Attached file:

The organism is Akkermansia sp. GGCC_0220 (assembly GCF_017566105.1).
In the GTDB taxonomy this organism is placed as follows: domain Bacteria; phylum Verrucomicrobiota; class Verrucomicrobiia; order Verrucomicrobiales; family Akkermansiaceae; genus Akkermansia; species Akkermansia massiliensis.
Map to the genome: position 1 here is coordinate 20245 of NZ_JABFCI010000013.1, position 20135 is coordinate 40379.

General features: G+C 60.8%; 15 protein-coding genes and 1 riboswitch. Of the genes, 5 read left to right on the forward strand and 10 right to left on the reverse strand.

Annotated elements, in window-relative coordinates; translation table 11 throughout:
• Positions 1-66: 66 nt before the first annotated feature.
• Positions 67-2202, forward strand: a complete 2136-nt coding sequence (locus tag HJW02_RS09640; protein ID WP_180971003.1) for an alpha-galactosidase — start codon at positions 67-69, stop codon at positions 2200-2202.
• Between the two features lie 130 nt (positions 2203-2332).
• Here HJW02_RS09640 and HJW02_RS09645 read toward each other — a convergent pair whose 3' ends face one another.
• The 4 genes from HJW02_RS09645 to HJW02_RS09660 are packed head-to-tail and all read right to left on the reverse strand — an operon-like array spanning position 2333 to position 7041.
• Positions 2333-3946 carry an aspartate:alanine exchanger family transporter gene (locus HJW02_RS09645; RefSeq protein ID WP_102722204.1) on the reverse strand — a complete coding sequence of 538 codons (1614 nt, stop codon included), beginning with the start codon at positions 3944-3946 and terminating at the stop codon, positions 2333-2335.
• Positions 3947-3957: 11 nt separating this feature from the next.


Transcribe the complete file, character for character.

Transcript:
The organism is Akkermansia sp. GGCC_0220 (assembly GCF_017566105.1).
In the GTDB taxonomy this organism is placed as follows: domain Bacteria; phylum Verrucomicrobiota; class Verrucomicrobiia; order Verrucomicrobiales; family Akkermansiaceae; genus Akkermansia; species Akkermansia massiliensis.
Map to the genome: position 1 here is coordinate 20245 of NZ_JABFCI010000013.1, position 20135 is coordinate 40379.

General features: G+C 60.8%; 15 protein-coding genes and 1 riboswitch. Of the genes, 5 read left to right on the forward strand and 10 right to left on the reverse strand.

Annotated elements, in window-relative coordinates; translation table 11 throughout:
• Positions 1-66: 66 nt before the first annotated feature.
• Positions 67-2202, forward strand: a complete 2136-nt coding sequence (locus tag HJW02_RS09640; protein ID WP_180971003.1) for an alpha-galactosidase — start codon at positions 67-69, stop codon at positions 2200-2202.
• Between the two features lie 130 nt (positions 2203-2332).
• Here HJW02_RS09640 and HJW02_RS09645 read toward each other — a convergent pair whose 3' ends face one another.
• The 4 genes from HJW02_RS09645 to HJW02_RS09660 are packed head-to-tail and all read right to left on the reverse strand — an operon-like array spanning position 2333 to position 7041.
• Positions 2333-3946 carry an aspartate:alanine exchanger family transporter gene (locus HJW02_RS09645; RefSeq protein ID WP_102722204.1) on the reverse strand — a complete coding sequence of 538 codons (1614 nt, stop codon included), beginning with the start codon at positions 3944-3946 and terminating at the stop codon, positions 2333-2335.
• Positions 3947-3957: 11 nt separating this feature from the next.